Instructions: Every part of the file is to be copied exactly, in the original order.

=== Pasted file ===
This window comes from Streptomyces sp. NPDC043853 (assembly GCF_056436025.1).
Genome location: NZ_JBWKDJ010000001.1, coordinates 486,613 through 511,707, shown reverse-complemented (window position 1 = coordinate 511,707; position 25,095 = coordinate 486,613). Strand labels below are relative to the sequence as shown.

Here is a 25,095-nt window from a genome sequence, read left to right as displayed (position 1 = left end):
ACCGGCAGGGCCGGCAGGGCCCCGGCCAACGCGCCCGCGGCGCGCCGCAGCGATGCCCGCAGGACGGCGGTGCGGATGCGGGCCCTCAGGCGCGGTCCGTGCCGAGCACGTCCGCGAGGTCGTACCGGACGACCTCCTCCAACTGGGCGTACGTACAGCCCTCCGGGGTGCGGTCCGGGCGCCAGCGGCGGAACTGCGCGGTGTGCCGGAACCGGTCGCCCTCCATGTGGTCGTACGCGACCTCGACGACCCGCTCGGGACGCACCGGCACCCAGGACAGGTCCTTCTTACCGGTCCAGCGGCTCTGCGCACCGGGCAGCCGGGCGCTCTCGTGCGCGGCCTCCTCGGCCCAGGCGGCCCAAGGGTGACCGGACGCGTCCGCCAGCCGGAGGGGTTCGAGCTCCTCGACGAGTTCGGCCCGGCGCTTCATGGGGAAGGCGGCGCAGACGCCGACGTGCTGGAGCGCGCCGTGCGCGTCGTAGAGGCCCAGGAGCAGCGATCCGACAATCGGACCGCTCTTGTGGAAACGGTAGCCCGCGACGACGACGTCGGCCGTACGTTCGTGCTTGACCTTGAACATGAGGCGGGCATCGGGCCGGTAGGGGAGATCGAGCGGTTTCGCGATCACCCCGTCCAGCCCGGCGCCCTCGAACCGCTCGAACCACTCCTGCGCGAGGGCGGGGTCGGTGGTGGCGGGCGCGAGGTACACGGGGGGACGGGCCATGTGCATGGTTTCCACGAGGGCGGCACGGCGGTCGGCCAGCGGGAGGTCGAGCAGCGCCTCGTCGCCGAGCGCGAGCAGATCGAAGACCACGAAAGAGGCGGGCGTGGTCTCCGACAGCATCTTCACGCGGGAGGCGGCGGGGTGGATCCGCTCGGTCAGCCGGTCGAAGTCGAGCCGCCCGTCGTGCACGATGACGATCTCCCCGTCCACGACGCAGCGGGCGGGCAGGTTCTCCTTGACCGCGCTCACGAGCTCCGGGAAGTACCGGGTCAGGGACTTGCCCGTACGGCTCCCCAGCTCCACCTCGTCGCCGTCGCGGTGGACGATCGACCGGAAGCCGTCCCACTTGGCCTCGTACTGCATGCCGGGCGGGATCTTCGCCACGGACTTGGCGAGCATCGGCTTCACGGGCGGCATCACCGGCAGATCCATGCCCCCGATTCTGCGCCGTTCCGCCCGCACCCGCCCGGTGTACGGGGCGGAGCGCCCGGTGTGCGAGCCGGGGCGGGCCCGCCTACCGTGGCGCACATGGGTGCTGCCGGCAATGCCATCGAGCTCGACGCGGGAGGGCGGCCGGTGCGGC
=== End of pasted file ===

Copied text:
This window comes from Streptomyces sp. NPDC043853 (assembly GCF_056436025.1).
Genome location: NZ_JBWKDJ010000001.1, coordinates 486,613 through 511,707, shown reverse-complemented (window position 1 = coordinate 511,707; position 25,095 = coordinate 486,613). Strand labels below are relative to the sequence as shown.

Here is a 25,095-nt window from a genome sequence, read left to right as displayed (position 1 = left end):
ACCGGCAGGGCCGGCAGGGCCCCGGCCAACGCGCCCGCGGCGCGCCGCAGCGATGCCCGCAGGACGGCGGTGCGGATGCGGGCCCTCAGGCGCGGTCCGTGCCGAGCACGTCCGCGAGGTCGTACCGGACGACCTCCTCCAACTGGGCGTACGTACAGCCCTCCGGGGTGCGGTCCGGGCGCCAGCGGCGGAACTGCGCGGTGTGCCGGAACCGGTCGCCCTCCATGTGGTCGTACGCGACCTCGACGACCCGCTCGGGACGCACCGGCACCCAGGACAGGTCCTTCTTACCGGTCCAGCGGCTCTGCGCACCGGGCAGCCGGGCGCTCTCGTGCGCGGCCTCCTCGGCCCAGGCGGCCCAAGGGTGACCGGACGCGTCCGCCAGCCGGAGGGGTTCGAGCTCCTCGACGAGTTCGGCCCGGCGCTTCATGGGGAAGGCGGCGCAGACGCCGACGTGCTGGAGCGCGCCGTGCGCGTCGTAGAGGCCCAGGAGCAGCGATCCGACAATCGGACCGCTCTTGTGGAAACGGTAGCCCGCGACGACGACGTCGGCCGTACGTTCGTGCTTGACCTTGAACATGAGGCGGGCATCGGGCCGGTAGGGGAGATCGAGCGGTTTCGCGATCACCCCGTCCAGCCCGGCGCCCTCGAACCGCTCGAACCACTCCTGCGCGAGGGCGGGGTCGGTGGTGGCGGGCGCGAGGTACACGGGGGGACGGGCCATGTGCATGGTTTCCACGAGGGCGGCACGGCGGTCGGCCAGCGGGAGGTCGAGCAGCGCCTCGTCGCCGAGCGCGAGCAGATCGAAGACCACGAAAGAGGCGGGCGTGGTCTCCGACAGCATCTTCACGCGGGAGGCGGCGGGGTGGATCCGCTCGGTCAGCCGGTCGAAGTCGAGCCGCCCGTCGTGCACGATGACGATCTCCCCGTCCACGACGCAGCGGGCGGGCAGGTTCTCCTTGACCGCGCTCACGAGCTCCGGGAAGTACCGGGTCAGGGACTTGCCCGTACGGCTCCCCAGCTCCACCTCGTCGCCGTCGCGGTGGACGATCGACCGGAAGCCGTCCCACTTGGCCTCGTACTGCATGCCGGGCGGGATCTTCGCCACGGACTTGGCGAGCATCGGCTTCACGGGCGGCATCACCGGCAGATCCATGCCCCCGATTCTGCGCCGTTCCGCCCGCACCCGCCCGGTGTACGGGGCGGAGCGCCCGGTGTGCGAGCCGGGGCGGGCCCGCCTACCGTGGCGCACATGGGTGCTGCCGGCAATGCCATCGAGCTCGACGCGGGAGGGCGGCCGGTGCGGC